When he set out for Western Turkestan in January 1879 he was already well-established in his profession, having reported on conflicts in Spain, the Balkans, the Caucasus and Afghanistan. Making his way to the eastern coastline of the Caspian Sea, he established a good professional relationship with the Russian military authorities at their outpost at Tchikislar. This provided him with valuable insights into their aims and plans, but cooperation did not extend to allowing him to accompany Russian forces as an embedded journalist.

Undeterred, he set out, accompanied by local guides, to cover the unfolding events as best he could. Travelling via Persia, he arrived in the vicinity of Gök-Tepe as the 1880-81 siege was nearing its conclusion. As he writes in The Merv Oasis, he established himself at an elevated position which was “not over twelve miles” from Gök-Tepe. He was therefore able, by using his “double field glass”, to see that the storming of the fortress was under way and the attempted escape across the plains had begun. He acknowledges that he stayed only briefly at that location and that he was “too far off to be able to make notes of details”, but adds that he was able to gather “many particulars of the siege and its conclusion” from “fugitives” whom he “encountered that evening and on the following days”.

It seems clear, however, that O’Donovan’s account of Gök-Tepe in The Merv Oasis depends mainly on information provided by informants, and that much of the information received was inaccurate – the chief problem being a failure to register the extent of the killings on the plains. Further, it seems clear that it was based on his contemporaneous notes, with little if any revision to take account of information that subsequently became available. The result is an account in which the outcome of the siege is a crushing defeat for the Akhal-Tekes, but there is no sense that the Russians’ pursuit of the fleeing Tekes amounted to a massacre.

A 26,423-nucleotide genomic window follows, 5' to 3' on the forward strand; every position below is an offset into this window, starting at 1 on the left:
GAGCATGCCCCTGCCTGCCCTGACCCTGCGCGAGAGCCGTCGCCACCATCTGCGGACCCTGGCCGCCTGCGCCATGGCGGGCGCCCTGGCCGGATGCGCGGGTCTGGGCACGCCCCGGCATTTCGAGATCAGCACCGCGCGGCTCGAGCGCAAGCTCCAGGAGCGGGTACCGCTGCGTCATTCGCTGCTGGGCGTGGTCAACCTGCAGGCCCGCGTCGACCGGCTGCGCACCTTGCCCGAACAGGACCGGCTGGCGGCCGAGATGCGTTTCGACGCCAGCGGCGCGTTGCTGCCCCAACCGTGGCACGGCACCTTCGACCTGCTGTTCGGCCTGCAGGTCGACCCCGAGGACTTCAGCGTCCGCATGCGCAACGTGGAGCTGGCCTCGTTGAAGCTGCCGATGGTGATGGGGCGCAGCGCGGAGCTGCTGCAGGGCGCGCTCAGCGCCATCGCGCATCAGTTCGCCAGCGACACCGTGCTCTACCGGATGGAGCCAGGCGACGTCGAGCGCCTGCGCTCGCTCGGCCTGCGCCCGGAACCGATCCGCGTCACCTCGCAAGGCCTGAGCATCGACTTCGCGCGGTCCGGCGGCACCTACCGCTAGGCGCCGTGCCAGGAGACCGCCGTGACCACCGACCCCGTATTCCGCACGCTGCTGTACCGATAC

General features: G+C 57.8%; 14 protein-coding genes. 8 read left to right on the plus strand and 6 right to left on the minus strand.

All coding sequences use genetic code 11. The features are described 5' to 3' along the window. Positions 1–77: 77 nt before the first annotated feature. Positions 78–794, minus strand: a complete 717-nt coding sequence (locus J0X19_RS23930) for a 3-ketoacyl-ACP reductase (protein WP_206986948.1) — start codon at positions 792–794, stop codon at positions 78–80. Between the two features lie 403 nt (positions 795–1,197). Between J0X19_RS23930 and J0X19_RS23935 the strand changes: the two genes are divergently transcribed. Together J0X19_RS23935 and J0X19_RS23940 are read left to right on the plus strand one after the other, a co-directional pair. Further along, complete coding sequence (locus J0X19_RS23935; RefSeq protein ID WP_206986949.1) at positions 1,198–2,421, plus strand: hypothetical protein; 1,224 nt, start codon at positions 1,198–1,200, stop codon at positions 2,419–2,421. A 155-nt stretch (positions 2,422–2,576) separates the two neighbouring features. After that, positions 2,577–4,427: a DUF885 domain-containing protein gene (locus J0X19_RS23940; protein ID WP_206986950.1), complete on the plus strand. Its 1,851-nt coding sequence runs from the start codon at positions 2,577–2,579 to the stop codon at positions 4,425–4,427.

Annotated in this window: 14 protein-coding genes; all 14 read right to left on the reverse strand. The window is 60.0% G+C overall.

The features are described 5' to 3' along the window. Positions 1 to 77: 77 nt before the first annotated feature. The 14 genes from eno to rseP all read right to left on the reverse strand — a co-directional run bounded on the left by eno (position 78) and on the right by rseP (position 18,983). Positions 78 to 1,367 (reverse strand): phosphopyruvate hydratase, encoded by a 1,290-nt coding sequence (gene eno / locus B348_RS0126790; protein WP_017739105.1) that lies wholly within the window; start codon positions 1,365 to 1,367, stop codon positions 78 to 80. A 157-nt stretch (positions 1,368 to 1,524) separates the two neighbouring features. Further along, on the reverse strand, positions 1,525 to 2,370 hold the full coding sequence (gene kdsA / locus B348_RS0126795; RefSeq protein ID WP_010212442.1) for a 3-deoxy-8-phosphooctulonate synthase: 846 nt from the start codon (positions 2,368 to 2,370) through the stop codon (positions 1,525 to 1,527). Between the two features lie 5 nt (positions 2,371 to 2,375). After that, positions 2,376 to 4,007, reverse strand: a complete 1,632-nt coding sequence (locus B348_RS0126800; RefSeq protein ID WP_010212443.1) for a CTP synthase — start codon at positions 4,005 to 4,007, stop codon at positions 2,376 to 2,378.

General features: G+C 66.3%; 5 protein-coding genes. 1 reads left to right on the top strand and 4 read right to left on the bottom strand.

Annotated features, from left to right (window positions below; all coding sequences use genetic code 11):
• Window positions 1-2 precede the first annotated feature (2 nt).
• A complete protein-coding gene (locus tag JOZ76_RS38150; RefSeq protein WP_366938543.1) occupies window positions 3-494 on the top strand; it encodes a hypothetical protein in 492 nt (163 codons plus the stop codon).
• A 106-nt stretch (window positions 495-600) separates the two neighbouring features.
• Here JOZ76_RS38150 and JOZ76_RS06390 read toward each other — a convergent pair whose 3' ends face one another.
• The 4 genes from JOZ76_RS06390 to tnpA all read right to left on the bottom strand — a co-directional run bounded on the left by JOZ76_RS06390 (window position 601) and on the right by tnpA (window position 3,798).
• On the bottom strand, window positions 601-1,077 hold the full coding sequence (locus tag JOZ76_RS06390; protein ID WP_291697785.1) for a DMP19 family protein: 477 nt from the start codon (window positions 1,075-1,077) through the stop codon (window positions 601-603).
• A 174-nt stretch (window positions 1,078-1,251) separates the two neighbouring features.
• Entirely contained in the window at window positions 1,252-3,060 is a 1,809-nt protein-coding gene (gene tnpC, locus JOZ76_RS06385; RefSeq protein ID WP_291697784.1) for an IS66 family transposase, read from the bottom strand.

After extricating himself from the chaos enveloping Gök-Tepe, O’Donovan set out for Merv – the sole remaining independent Teke territory and the new focus of Russian attention. He had already made contact with a senior Teke figure to explain that he was a journalist, not an agent of Britain or any other power, and that he had “nothing whatever to do with politics”. Even so, he could not know in advance how he would be treated on reaching his destination. In the event, the reception was cautious.

The Tekes of Merv had every reason to suspect that a European visitor might be an agent for one or other of the imperial powers. Nevertheless, O’Donovan succeeded in winning their conditional confidence, but this was based on the belief that he was – despite his protestations to the contrary – a British agent, and that he might be the means by which they could secure British support which would enable them to avoid the fate suffered by the Akhal-Tekes.

Much has been made of his appointment as a “Khan” of the Tekes of Merv, but the reality was that this was an instance of the Tekes following the traditional advice to “hold your friends close and your enemies (or potential enemies) even closer”. Any misstep on his own part, any misunderstanding on the part of the Tekes, or any one of a host of other mischances, could have had the most serious consequences for him.